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Unequal Burden on the Poor?
Do the poor really want these abortions?
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A popular argument for abortion on demand is that recriminalizing abortion would "impose an unequal burden on poor women."

I find it interesting that poor women are never the ones agitating for greater "access to abortion." As a group, they have never complained that they wanted abortions, asking instead for decent housing, better schools, and a chance to rise out of poverty. Naturally, pro-choice lawmakers offer them abortions.

The choice that the poor ask for isn't the choice to abort their children -- it's the choice to send their children to better schools. Isn't it curious that it always seems to be rich, white elitists and liberal busybodies who are so worried about poor women having "access to abortions," and so opposed to them having a choice of schools for their children?*

Ironically, this may be one of those rare cases in which the poor might welcome an unequal burden. It's certainly no secret that when there is social inequality, the poor inevitably get the worst of it. But with abortion, the opposite is true. After all, when abortion is illegal the children of the poor are safer than the children of the rich because their mothers can't afford abortions.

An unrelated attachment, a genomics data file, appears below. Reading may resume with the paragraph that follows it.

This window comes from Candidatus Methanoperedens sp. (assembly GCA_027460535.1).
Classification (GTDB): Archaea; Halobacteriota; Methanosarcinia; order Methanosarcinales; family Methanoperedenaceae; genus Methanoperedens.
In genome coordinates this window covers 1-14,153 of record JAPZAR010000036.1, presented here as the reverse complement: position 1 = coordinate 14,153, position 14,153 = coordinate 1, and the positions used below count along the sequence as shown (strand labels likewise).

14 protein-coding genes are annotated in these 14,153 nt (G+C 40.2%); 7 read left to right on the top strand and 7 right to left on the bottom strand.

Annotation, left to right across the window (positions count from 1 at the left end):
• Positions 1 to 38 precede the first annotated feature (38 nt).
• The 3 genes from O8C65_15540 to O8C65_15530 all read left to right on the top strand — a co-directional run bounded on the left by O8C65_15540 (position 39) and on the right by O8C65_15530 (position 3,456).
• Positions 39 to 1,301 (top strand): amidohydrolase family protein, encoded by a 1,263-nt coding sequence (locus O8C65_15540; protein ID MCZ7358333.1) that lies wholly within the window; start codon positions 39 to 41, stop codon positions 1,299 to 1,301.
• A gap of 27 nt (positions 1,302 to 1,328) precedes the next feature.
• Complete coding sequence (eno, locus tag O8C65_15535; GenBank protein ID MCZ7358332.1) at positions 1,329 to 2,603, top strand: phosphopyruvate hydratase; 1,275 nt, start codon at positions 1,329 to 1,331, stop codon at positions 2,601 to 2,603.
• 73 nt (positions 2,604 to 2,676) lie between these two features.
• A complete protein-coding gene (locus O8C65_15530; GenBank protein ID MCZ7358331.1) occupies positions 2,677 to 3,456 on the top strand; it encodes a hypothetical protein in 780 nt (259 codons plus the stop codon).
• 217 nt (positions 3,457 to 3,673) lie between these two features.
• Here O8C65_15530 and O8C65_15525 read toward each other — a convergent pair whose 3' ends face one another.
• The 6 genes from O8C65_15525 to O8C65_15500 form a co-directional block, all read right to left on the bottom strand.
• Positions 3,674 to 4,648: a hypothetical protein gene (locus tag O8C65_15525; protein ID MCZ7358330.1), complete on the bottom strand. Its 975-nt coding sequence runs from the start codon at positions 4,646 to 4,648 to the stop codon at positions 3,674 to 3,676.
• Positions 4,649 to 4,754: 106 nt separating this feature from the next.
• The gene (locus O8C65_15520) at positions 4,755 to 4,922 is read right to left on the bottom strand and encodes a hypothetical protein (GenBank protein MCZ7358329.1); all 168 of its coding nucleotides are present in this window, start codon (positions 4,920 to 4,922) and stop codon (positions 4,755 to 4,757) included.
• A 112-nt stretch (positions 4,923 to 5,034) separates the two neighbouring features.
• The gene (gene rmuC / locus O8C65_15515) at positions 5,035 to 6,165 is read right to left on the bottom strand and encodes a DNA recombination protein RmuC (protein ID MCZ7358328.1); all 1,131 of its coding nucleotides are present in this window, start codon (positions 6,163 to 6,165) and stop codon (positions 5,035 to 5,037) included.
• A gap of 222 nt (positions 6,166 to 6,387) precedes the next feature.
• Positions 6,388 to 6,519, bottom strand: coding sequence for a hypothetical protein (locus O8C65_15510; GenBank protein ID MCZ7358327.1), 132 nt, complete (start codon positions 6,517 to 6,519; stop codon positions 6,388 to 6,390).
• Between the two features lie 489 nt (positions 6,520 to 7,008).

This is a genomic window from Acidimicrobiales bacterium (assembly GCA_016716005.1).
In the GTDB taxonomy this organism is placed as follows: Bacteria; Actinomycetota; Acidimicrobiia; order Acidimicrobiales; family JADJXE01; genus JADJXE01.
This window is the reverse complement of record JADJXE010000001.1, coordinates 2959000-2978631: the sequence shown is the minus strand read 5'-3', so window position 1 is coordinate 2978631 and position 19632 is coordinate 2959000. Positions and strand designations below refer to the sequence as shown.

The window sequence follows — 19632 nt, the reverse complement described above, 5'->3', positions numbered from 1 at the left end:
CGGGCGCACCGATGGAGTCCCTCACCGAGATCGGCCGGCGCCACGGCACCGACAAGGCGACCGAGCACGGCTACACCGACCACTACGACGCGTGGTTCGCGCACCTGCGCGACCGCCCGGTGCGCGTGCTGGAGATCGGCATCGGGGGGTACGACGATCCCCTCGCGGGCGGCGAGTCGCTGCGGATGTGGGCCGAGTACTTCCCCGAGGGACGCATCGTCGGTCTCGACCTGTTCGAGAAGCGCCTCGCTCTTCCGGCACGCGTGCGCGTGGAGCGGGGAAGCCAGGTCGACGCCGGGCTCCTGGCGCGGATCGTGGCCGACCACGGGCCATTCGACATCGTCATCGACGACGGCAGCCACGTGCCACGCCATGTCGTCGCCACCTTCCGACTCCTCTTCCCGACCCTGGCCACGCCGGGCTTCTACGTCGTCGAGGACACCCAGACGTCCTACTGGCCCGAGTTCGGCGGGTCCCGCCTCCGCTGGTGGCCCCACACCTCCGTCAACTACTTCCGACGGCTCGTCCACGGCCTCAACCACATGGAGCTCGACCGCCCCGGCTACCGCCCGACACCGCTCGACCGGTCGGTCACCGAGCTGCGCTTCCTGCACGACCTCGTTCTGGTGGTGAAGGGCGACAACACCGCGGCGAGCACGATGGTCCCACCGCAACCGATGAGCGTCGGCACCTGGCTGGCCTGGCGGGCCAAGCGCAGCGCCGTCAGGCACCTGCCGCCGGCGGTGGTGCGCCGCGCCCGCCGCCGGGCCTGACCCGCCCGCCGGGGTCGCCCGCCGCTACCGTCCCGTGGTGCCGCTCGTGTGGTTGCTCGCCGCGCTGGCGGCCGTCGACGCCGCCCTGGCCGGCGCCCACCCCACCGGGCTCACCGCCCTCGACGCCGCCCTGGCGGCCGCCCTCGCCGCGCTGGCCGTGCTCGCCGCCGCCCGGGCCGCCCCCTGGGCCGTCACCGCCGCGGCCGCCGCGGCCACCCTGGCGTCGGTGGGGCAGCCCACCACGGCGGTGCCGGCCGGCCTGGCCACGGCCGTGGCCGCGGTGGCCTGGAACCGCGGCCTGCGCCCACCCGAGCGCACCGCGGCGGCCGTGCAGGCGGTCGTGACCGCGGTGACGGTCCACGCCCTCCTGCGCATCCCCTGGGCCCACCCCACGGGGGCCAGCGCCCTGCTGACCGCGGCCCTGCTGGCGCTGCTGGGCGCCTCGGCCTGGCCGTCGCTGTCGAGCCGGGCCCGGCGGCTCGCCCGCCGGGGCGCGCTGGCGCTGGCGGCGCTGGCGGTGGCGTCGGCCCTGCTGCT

Polls on abortion approval by income:

ABC News poll on RU-486, September 2000:

Income Should be legal Should be illegal
< $25,000 37% 53%
> $75,000 55% 35%

Let's look at a more specific breakdown, in this May 1992 Wirthlin poll. It asked if the person favored or opposed "Amending the U.S. Constitution to protect the right of unborn children to live:"

Income <15K 15-30K 30-40K 40-60K >60K
65% 49% 51% 42% 37%
28% 44% 43% 52% 58%
45% 35% 39% 33% 27%
20% 14% 12% 9% 10%
14% 20% 17% 21% 18%
14% 24% 26% 31% 40%

The poorest people are far more likely to want to see the unborn protected than are the richest people. The richest people are the ones most likely to oppose protecting the unborn.

Even more telling is the fact that it's the rich, not the poor, that tend to favor funding abortions for the poor, as we seen in the results of this May 1992 Wirthlin poll. It asked if the person favored or opposed "Using tax dollars to pay for abortions for women who cannot afford them:"

Income <15K 15-30K 30-40K 40-60K >60K
32% 41% 41% 49% 57%
63% 54% 58% 49% 41%
16% 22% 22% 24% 34%
16% 19% 19% 26% 24%
9% 18% 9% 16% 21%
54% 36% 49% 33% 20%

Here we see that the very people who are the supposed beneficiaries of subsidized abortions don't want anything to do with it, with more than about two-thirds opposed, and more than half strongly opposed. And of those who favor funding abortions for poor women, the biggest percentage of supporters is among those with annual incomes over $60,000, of whom 57 percent favor paying for these abortions. And again, if we look at who strongly supports paying for abortions for the poor, again it's the highest income group, over $60,000, who showed the most support, with 34 percent.

So the poorest people are half as likely to approve of funding abortions for the poor as are the richest people. And the poorest people are close to three times more likely to oppose funding abortions for the poor as are the richest people.

So why is it that it's the rich, not the poor, that are so enamored of abortions for the poor? Is it that the rich want abortions for themselves, and therefore assume that the poor want the same thing? Or is there some other motive?

School Vouchers: A Rose by Other Name? is just one article that notes that lower income people are more strongly in favor of educational choice, including school vouchers.

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